He’s not the Messiah, he’s a very naughty boy!
And to think I didn’t even know I was playing a Christmas game this whole time. This Yuletide miracle is Zanac, the first original shooter released by the legendary Compile. Also known as Zanac A.I. in Japan, the initial versions were published by Pony Canyon for the MSX computer and Nintendo’s Famicom Disk System in 1986, with this NES edition from FCI hitting shelves the following year.
Like almost all of Compile’s shooters, Zanac’s gameplay is of the vertically scrolling (overhead) variety. If you’ve played any of their later efforts in the same vein, like The Guardian Legend or the Aleste series, you know exactly what to expect: Lengthy, super fast scrolling stages packed with a non-stop stream of enemy ships and a wide variety of upgradable weaponry to blow them all away with. It’s actually quite remarkable how much of the Compile shooter formula that would remain recognizable right up until the company’s dissolution in 2002 was in place here from the very beginning.
You play as the unnamed pilot of the AFX-6502 Zanac fighter on a mission to save Earth from a rampaging techno-organic supercomputer called the System. According to the terribly translated instruction manual, the human race apparent got itself into this mess by improperly operating a mysterious alien artifact, the Icon, which was designed to bestow wisdom to the worthy and “punishment of ruin” to the unworthy. Whoops.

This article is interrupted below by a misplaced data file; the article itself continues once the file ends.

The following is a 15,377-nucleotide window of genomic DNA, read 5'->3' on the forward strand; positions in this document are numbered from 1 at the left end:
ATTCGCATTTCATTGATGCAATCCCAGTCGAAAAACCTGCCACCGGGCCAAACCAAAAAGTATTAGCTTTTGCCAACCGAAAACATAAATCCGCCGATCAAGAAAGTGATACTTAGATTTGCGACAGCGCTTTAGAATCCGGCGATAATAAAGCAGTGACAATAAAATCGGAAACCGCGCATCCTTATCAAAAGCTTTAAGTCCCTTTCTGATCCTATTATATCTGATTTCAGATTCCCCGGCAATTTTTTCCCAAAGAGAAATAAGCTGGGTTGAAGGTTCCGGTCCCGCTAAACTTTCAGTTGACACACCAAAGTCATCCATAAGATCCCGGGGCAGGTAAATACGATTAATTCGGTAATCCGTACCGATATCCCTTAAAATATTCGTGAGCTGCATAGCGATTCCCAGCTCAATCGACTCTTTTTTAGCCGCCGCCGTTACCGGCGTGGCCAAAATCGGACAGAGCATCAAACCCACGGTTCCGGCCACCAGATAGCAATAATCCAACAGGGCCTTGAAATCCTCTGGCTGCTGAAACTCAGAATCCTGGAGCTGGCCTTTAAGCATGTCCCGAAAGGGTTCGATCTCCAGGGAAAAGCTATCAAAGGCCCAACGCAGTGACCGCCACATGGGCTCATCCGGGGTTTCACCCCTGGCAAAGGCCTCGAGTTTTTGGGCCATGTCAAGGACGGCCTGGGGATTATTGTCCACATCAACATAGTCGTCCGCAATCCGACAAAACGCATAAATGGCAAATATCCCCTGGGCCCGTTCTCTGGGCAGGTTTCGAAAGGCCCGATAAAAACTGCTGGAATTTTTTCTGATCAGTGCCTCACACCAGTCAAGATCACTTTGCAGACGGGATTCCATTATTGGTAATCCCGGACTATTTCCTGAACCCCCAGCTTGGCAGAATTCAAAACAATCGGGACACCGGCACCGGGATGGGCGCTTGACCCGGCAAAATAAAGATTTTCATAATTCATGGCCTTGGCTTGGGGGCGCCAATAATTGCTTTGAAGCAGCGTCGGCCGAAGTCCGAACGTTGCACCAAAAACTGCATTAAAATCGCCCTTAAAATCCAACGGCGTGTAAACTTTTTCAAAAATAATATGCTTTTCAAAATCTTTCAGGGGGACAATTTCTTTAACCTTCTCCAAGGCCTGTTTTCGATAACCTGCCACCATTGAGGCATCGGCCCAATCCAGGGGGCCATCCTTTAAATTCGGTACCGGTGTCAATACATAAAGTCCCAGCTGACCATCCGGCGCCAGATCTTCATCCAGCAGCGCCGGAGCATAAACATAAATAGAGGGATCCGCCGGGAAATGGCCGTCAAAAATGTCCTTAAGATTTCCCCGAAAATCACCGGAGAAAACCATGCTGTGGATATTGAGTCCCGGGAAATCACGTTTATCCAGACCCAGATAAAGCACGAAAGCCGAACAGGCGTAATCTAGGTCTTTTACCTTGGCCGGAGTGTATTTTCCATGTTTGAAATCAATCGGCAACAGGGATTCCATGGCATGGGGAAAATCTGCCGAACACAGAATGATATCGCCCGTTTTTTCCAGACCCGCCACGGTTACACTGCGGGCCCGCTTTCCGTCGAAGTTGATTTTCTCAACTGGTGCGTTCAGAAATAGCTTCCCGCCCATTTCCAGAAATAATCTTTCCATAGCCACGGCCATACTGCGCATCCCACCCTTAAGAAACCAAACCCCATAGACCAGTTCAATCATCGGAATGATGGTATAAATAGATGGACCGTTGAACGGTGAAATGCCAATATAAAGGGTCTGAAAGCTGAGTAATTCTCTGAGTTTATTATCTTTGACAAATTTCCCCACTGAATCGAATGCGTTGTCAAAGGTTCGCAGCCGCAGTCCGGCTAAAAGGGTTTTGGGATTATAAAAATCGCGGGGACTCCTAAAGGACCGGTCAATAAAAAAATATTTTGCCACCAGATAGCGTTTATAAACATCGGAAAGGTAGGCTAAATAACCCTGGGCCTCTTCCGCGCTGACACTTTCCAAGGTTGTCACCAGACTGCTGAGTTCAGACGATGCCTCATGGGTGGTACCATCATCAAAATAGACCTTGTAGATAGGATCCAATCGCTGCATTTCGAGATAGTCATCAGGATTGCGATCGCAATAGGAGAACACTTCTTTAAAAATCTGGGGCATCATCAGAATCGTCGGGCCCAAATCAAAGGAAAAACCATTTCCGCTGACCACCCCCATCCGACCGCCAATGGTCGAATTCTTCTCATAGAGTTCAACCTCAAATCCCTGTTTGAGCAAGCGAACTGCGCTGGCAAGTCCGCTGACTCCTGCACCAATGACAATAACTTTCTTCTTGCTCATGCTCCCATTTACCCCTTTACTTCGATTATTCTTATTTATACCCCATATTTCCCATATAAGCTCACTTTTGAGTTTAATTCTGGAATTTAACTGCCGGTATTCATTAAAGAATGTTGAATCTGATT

Penetrating the System’s defenses to take out its core requires you to fight your way through twelve stages, each of which contains between one and four bosses to fight. These take the form of massive ground-based fortresses bristling with hatches and ports which open and close to disgorge a constant stream of bullets and missiles. These encounters are very similar to the first boss battle from The Guardian Legend, except here you’ll also be harassed by swarms of standard enemies swooping in to add to the already considerable chaos. Strangely, if you fail to destroy all the weapon ports comprising the enemy base before a timer at the top of the screen runs down, you’ll actually be allowed to continue on your way. You’ll forfeit a rather large point bonus in this case, but I can’t think of any other shooter where beating most of the bosses is technically optional.
Between boss fortresses, you’ll naturally have to reckon with waves of standard enemies. This is where Zanac really sets itself apart from other shooters with its trademark feature: Dynamic artificial intelligence programming that reacts to how you play and changes up enemy types, numbers, and placement on the fly. Called the ALC (Automatic Level of Difficulty Control) in the manual, this is supposed to represent the System’s machine intelligence analyzing your ship’s threat level and reacting accordingly. Factors which can affect difficulty include, but are not limited to: The frequency with which you fire your weapons, the particular special weapon you have equipped, how frequently you lose lives, and how many of the blue enemy reconnaissance drones you’re able to shoot down. This wasn’t the very first time adaptive difficulty was incorporated into a shooter (see Namco’s Xexious from 1983), but it did up the ante and elevate the concept to a whole new level.
This organically shifting challenge makes a Zanac session a very intense experience. Even as you’re getting better at the game, the game is getting better at you. The more successful you are, the more the System throws at you, until the screen is so awash with enemy ships and projectiles that safely maneuvering your craft feels like trying to thread a needle in a windstorm. It also foils the strategies based on pure rote level memorization that work in so many other games. Since it’s nearly impossible to be certain which enemies will appear at a given place and time, there’s no substitute for fast, accurate reactions.